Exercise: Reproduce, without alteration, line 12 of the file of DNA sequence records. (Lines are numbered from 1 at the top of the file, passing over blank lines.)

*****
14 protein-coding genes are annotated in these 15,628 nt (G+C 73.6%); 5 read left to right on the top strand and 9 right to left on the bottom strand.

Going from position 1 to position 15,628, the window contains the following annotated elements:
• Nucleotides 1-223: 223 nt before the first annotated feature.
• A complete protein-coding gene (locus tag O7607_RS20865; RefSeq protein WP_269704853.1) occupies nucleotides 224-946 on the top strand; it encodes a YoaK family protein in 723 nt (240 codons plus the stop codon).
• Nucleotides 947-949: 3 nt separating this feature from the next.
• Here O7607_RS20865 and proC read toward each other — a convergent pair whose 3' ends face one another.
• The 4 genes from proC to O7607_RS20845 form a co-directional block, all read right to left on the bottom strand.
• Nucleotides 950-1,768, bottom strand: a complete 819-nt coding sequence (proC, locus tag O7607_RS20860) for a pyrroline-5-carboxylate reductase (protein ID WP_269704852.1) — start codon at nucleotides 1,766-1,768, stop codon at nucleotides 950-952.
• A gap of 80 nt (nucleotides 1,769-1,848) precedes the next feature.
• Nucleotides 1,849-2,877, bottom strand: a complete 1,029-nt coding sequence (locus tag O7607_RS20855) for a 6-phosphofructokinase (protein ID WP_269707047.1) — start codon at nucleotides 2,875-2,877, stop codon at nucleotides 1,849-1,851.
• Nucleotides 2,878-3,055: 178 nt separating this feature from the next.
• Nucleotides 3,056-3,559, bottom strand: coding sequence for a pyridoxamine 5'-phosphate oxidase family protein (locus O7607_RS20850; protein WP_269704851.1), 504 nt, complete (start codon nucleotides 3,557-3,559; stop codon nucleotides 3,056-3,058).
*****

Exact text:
• Nucleotides 3,056-3,559, bottom strand: coding sequence for a pyridoxamine 5'-phosphate oxidase family protein (locus O7607_RS20850; protein WP_269704851.1), 504 nt, complete (start codon nucleotides 3,557-3,559; stop codon nucleotides 3,056-3,058).